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U.S. Pain Foundation survey suggests consumers should research OTC analgesics before purchase


FORT WASHINGTON, Pa. - A national survey conducted by the U.S. Pain Foundation, with support from McNeil Consumer Healthcare, has found that while nearly all consumers (97%) say they feel confident when choosing which over-the-counter pain reliever to take, many disregard important safety factors that medical professionals say are critical to selecting which OTC pain reliever is most appropriate for their health profile.

"Not every OTC pain reliever is appropriate for everyone," noted David Biondi, senior director of medical affairs and clinical research at McNeil Consumer Healthcare. "When you're in pain, it becomes easy to reach for the first OTC pain reliever on the shelf, but it's always important to consider your current health profile. A pain reliever that was right for you in the past may not be the right choice for you now."

The survey of nearly 1,300 U.S. adults found that when deciding which OTC pain reliever to take, consumers place the most value on how effectively and quickly the medicine will relieve their pain, rather than prioritizing factors that could seriously impact their health such as age and pre-existing medical conditions.

Specifically, the top survey findings include:


  • Nearly half (45%) do not consider the prescription medicines they are currently taking;

  • More than half (58%) do not consider their pre-existing health conditions;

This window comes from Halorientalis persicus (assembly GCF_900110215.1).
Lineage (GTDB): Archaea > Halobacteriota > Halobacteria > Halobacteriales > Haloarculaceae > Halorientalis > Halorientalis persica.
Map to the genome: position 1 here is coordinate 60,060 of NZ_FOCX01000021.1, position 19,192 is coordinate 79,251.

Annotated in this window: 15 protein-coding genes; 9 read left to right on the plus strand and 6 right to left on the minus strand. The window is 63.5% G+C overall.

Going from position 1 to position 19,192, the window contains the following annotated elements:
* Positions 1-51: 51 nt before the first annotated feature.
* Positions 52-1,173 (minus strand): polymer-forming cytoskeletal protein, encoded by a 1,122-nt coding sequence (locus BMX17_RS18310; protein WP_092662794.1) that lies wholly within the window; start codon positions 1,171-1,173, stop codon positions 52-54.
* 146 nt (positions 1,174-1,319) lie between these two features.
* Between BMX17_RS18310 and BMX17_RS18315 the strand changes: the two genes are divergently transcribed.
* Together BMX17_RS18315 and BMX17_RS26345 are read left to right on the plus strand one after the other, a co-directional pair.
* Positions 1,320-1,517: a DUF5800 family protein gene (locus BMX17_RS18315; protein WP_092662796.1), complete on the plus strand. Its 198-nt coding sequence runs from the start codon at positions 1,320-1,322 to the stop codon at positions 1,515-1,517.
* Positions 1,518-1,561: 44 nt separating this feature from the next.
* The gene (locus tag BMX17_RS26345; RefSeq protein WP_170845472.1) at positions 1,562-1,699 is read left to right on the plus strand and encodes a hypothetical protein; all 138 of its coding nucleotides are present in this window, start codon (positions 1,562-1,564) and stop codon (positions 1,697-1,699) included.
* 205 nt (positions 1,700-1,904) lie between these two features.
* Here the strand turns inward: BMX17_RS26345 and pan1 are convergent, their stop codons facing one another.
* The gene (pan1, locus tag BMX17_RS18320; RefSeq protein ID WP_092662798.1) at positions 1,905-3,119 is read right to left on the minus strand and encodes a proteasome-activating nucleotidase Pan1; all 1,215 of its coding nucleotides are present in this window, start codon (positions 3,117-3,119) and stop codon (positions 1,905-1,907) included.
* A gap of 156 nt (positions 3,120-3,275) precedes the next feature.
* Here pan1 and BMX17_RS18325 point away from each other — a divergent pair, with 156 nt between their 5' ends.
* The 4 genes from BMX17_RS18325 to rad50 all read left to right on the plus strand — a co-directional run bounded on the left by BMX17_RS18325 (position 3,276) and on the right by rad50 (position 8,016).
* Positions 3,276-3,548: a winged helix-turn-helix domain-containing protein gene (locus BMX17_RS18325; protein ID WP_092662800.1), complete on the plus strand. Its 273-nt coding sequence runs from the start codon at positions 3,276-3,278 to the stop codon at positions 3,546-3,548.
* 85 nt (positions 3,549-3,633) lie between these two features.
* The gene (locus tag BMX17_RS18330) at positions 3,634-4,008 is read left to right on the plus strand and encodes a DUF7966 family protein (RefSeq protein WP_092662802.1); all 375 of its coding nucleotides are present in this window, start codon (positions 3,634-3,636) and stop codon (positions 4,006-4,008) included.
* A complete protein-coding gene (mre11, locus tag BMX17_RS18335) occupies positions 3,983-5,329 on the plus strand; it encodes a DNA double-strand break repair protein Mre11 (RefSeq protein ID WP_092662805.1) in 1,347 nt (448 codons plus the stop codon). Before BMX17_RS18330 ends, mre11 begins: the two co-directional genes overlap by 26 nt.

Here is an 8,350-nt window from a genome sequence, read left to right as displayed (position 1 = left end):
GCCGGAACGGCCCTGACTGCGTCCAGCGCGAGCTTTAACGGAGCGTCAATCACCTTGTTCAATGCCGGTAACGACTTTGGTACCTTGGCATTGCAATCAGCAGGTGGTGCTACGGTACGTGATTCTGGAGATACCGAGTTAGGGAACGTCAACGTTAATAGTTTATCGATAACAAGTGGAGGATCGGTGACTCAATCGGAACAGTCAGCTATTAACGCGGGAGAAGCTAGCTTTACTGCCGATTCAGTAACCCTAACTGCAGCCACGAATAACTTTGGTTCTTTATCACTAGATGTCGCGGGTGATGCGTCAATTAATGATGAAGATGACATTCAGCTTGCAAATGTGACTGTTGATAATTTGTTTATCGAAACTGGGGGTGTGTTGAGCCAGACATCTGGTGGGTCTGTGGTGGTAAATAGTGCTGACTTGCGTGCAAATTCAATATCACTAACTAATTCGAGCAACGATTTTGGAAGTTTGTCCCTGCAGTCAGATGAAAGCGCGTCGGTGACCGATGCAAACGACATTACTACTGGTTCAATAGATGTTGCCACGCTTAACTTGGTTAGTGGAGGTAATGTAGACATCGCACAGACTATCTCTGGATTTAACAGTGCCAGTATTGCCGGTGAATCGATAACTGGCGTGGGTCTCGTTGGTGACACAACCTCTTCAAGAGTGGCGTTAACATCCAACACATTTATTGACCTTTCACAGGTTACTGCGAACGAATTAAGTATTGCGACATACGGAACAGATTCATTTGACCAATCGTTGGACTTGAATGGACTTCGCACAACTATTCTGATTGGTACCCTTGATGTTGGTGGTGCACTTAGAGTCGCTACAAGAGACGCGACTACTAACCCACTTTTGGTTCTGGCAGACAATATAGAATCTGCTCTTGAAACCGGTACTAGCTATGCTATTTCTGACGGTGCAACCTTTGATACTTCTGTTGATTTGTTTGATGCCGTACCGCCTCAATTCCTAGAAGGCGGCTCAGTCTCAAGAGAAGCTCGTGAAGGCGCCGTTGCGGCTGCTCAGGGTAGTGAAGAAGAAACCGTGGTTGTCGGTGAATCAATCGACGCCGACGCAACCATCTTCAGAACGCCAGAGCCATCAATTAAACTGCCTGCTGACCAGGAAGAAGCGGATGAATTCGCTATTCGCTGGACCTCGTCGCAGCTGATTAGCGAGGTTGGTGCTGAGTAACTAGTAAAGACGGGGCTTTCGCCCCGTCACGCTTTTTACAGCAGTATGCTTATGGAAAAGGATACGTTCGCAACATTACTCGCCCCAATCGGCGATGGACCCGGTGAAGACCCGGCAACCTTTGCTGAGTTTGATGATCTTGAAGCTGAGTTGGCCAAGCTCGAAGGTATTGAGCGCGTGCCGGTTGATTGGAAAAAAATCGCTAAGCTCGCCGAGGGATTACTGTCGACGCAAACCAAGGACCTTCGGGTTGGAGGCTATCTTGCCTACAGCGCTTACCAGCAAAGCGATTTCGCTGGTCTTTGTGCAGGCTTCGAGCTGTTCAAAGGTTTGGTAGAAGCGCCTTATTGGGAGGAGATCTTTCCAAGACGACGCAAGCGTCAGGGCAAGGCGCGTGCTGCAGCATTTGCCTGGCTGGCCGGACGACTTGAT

• Two in three (65%) do not consider other OTC medicines they are taking;

  • Three out of four (73%) of those 60 and over do not consider their age; and

  • One in five (20%) do not consider any of these important safety factors.

For many consumers, certain OTC pain relievers may not be appropriate. For example, if you have existing stomach or heart conditions, or you are over the age of 60, some NSAIDs may increase the risk of heart attack, stroke or stomach bleeding.

"When choosing an OTC pain reliever, consumers should always balance finding effective relief with important safety considerations like their age, current health conditions, and other medicines they are taking," stated Paul Gileno, founder of the U.S. Pain Foundation, an organization dedicated to serving those who live with pain conditions. "People with pre-existing conditions, or those that are currently taking prescription medicines, need to be especially careful when choosing an OTC medicine for pain relief."

To help consumers make more informed decisions when choosing OTCs for their pain, McNeil Consumer Healthcare has expanded, which now offers more resources for consumers and healthcare professionals on how to safely choose, use and store OTC pain relievers.


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